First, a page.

By Mark Kenny
A version of this article was originally published by The Canberra Times.
"Whose chopper (Senate spot) is this?
"Zed's dead, baby."
Perhaps this is what Zed Seselja has concluded also? That is, that his chances of re-entering Parliament via his former Senate seat in the ACT are no more.
Chalk that up to David Pocock, the Bruce Willis of the red chamber (based largely on his haircut, admittedly), who has ridden off on Seselja's once reliable conveyance - grand theft moto.
How? By actually reflecting the mainstream liberalism of ACT voters on matters like voluntary assisted dying, same-sex marriage, environmental reform, and more. Pocock is less animated by say, "woke indoctrination" and the "left wing bias of the ABC".
Representation rather than culture wars is an old trick but it works.
Still, zipping Zed's defection across state lines is a bit of a blow to his former supporters who had taken him to be steeped in the capital through thick and thin.
Thick and thin, by-the-way, is a reasonable description of his endorsements heading into a crucial NSW Liberal Party vote to fill the casual vacancy of the retired pseudo-moderate, Marise Payne.
The country's least energetic Women's Minister after Tony Abbott [cough] could be replaced by someone more in tune with Abbott in every respect. But don't take my word for it. Take Tony's.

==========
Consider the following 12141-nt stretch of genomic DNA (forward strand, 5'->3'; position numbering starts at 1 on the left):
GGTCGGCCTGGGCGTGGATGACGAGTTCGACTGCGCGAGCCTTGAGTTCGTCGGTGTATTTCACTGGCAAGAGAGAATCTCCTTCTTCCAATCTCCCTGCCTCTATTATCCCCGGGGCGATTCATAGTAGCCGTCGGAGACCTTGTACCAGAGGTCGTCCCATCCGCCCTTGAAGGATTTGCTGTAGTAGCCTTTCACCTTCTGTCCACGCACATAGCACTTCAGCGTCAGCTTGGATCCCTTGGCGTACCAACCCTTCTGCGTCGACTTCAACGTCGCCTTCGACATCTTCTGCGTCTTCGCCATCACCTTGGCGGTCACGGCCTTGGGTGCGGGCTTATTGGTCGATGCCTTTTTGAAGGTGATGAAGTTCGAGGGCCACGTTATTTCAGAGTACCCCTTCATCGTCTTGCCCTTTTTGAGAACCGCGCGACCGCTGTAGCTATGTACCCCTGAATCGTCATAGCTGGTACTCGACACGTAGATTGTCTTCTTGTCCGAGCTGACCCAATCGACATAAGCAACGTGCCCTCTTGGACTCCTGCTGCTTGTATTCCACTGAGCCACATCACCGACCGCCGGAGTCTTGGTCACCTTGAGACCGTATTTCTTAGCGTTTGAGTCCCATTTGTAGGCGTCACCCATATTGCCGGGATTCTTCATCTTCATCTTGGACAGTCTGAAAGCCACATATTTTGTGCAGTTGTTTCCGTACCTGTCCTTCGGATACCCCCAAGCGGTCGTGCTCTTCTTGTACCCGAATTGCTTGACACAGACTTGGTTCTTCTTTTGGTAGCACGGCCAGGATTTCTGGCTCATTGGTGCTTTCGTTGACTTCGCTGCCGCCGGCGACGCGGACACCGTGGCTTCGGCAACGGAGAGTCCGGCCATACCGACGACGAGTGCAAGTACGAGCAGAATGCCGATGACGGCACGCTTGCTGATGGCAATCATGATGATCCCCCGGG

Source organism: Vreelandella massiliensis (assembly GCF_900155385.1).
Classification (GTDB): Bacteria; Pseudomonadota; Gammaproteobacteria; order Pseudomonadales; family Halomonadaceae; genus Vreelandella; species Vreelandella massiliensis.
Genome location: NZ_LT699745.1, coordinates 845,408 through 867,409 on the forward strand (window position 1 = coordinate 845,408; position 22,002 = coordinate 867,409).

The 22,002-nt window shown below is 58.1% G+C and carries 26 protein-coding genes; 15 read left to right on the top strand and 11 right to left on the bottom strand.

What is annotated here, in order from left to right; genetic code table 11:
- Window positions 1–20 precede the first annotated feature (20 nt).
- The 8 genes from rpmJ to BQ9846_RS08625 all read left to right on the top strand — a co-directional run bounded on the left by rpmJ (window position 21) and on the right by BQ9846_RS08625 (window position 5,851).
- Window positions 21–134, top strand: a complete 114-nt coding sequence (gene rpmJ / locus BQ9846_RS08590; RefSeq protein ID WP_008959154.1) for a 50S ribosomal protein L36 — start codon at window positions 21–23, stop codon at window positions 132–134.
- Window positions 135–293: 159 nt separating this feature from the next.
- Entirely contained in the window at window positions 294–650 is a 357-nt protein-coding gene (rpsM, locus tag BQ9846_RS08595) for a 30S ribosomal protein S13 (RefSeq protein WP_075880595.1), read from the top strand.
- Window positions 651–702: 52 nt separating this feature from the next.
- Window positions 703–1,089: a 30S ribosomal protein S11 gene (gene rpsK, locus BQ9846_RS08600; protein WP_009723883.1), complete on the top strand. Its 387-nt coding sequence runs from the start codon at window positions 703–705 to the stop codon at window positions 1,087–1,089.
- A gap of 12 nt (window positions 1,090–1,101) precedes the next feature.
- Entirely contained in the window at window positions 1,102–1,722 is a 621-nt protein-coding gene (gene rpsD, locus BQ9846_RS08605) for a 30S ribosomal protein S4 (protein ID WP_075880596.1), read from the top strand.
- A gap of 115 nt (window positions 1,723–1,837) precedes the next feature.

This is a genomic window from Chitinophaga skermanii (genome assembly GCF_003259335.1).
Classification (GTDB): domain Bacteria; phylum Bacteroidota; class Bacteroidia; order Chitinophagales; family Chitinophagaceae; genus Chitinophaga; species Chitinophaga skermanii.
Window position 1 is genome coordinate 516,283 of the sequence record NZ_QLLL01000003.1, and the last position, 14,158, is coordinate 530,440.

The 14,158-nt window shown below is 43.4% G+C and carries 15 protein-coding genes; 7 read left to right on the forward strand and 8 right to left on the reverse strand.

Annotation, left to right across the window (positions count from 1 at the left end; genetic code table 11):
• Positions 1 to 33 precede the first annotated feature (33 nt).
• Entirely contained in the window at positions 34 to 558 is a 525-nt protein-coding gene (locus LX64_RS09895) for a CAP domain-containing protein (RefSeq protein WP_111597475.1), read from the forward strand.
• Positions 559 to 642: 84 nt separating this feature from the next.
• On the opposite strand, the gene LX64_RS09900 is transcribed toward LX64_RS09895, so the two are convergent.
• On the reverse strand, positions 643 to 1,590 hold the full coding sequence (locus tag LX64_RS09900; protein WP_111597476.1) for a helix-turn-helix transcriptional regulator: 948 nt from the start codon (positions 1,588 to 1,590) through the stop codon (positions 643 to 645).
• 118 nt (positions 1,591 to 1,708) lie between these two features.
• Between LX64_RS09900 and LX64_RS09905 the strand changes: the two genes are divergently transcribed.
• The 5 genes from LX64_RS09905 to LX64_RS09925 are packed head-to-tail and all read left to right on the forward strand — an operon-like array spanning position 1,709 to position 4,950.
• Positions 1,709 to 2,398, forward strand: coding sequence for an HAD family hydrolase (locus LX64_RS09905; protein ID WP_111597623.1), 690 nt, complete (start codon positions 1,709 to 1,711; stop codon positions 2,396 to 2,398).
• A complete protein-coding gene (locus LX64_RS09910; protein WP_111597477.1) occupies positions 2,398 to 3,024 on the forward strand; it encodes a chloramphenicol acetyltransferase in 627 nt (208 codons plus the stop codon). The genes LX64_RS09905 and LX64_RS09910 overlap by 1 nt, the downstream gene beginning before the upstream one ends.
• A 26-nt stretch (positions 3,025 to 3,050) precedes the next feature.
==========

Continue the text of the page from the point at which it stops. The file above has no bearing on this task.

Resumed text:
He is one of a roll call of conservative hardliners lining up to back the dumped Canberran as the most worthy new New South Welshman.
It's a heroic call when you look at it through their end of the binoculars. Out of eight-plus million people, they recommend going outside the state to find an adequate representative. Even then, the name they come up with has been freshly rejected by voters at the start of this very parliamentary term.
That only makes sense if you take Keating's famous dismissal of the Senate as "unrepresentative swill" as if it were meant in a good way.
To be fair, Seselja's swimming with the real sharks now, having convinced not just the aforementioned ex-PM, but Opposition Leader Peter Dutton and a slew of Coalition luminaries like Matt Canavan, Angus Taylor, Jacinta Nampijinpa Price and Andrew Hastie.
Of course, there's support and there's support. Or, to put it another way, there's members of the NSW Liberal Party - say Taylor and Abbott - and then there's Dutton, Hastie, Canavan and Nampijinpa Price, who are not.
Still, nobody will mind the intrusion in Sydney I'm sure.
The whole thing of outsiders rolling in and taking all the best spots is what made the premier state what it is.
And you don't hear too many in the party's NSW Division apologising for that.
Mark Kenny is a professor at the ANU Australian Studies Institute and host of the Democracy Sausage podcast.